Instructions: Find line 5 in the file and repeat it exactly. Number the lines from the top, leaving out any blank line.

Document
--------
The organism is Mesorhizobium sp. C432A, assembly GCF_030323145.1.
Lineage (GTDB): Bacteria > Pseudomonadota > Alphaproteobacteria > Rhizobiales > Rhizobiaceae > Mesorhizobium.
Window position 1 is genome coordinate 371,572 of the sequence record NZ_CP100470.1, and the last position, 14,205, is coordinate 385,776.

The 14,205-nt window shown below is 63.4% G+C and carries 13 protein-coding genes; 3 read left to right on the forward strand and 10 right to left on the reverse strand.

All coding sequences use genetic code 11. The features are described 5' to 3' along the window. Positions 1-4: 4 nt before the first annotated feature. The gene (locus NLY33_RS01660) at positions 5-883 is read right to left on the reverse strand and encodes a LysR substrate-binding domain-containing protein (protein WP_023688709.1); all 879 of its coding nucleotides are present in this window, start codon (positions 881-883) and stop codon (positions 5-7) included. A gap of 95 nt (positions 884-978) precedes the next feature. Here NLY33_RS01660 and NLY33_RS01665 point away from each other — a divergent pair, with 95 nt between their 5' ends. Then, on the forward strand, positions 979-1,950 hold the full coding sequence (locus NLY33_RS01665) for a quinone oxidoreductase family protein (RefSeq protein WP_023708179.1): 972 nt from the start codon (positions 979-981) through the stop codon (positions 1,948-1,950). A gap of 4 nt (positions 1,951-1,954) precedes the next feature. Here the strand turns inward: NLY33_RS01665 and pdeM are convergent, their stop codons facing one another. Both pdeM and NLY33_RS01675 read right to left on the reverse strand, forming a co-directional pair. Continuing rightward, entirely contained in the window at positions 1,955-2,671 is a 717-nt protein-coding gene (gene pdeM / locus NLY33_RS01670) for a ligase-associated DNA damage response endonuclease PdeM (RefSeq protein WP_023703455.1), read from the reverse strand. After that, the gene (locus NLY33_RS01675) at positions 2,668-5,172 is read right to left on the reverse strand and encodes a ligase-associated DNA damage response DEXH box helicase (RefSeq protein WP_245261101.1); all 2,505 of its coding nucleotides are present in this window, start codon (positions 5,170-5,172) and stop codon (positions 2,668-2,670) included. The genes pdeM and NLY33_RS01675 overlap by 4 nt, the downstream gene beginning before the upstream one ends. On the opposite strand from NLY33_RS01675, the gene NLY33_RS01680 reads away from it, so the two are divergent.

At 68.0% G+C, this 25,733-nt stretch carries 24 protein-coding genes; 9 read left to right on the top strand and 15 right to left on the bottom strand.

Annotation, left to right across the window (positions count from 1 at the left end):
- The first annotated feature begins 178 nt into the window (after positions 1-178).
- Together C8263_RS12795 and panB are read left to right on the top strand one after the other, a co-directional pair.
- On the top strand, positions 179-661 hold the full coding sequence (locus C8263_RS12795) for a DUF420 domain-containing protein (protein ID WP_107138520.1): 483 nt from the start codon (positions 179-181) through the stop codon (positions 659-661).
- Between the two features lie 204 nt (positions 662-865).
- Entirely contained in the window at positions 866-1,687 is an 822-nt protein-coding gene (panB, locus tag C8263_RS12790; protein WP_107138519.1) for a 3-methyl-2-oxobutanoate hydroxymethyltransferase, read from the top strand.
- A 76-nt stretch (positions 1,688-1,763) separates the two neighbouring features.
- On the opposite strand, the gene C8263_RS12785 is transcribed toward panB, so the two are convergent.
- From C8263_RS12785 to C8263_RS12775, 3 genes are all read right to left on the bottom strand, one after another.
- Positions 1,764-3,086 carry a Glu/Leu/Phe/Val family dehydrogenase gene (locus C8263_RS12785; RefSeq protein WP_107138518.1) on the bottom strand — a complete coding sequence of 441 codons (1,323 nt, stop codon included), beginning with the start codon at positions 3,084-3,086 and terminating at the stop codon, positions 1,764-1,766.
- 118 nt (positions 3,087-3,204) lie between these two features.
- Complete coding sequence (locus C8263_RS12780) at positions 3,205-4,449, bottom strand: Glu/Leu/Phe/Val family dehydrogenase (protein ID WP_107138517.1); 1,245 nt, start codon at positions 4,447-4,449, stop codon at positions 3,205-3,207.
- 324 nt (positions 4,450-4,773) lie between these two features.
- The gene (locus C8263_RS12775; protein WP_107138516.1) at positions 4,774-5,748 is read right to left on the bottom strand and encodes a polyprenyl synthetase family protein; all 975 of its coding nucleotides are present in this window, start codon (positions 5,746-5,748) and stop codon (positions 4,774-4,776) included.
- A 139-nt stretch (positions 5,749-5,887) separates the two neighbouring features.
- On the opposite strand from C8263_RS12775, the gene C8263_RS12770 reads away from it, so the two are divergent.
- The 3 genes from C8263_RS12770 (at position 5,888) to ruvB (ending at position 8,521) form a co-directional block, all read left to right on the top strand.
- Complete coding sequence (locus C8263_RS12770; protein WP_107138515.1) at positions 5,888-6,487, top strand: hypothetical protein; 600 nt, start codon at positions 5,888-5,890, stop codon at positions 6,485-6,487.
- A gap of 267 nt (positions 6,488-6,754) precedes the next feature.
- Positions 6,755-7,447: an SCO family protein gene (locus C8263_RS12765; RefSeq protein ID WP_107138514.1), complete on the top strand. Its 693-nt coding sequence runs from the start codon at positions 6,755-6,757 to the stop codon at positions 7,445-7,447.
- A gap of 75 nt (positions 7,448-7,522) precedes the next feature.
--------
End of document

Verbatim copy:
All coding sequences use genetic code 11. The features are described 5' to 3' along the window. Positions 1-4: 4 nt before the first annotated feature. The gene (locus NLY33_RS01660) at positions 5-883 is read right to left on the reverse strand and encodes a LysR substrate-binding domain-containing protein (protein WP_023688709.1); all 879 of its coding nucleotides are present in this window, start codon (positions 881-883) and stop codon (positions 5-7) included. A gap of 95 nt (positions 884-978) precedes the next feature. Here NLY33_RS01660 and NLY33_RS01665 point away from each other — a divergent pair, with 95 nt between their 5' ends. Then, on the forward strand, positions 979-1,950 hold the full coding sequence (locus NLY33_RS01665) for a quinone oxidoreductase family protein (RefSeq protein WP_023708179.1): 972 nt from the start codon (positions 979-981) through the stop codon (positions 1,948-1,950). A gap of 4 nt (positions 1,951-1,954) precedes the next feature. Here the strand turns inward: NLY33_RS01665 and pdeM are convergent, their stop codons facing one another. Both pdeM and NLY33_RS01675 read right to left on the reverse strand, forming a co-directional pair. Continuing rightward, entirely contained in the window at positions 1,955-2,671 is a 717-nt protein-coding gene (gene pdeM / locus NLY33_RS01670) for a ligase-associated DNA damage response endonuclease PdeM (RefSeq protein WP_023703455.1), read from the reverse strand. After that, the gene (locus NLY33_RS01675) at positions 2,668-5,172 is read right to left on the reverse strand and encodes a ligase-associated DNA damage response DEXH box helicase (RefSeq protein WP_245261101.1); all 2,505 of its coding nucleotides are present in this window, start codon (positions 5,170-5,172) and stop codon (positions 2,668-2,670) included. The genes pdeM and NLY33_RS01675 overlap by 4 nt, the downstream gene beginning before the upstream one ends. On the opposite strand from NLY33_RS01675, the gene NLY33_RS01680 reads away from it, so the two are divergent.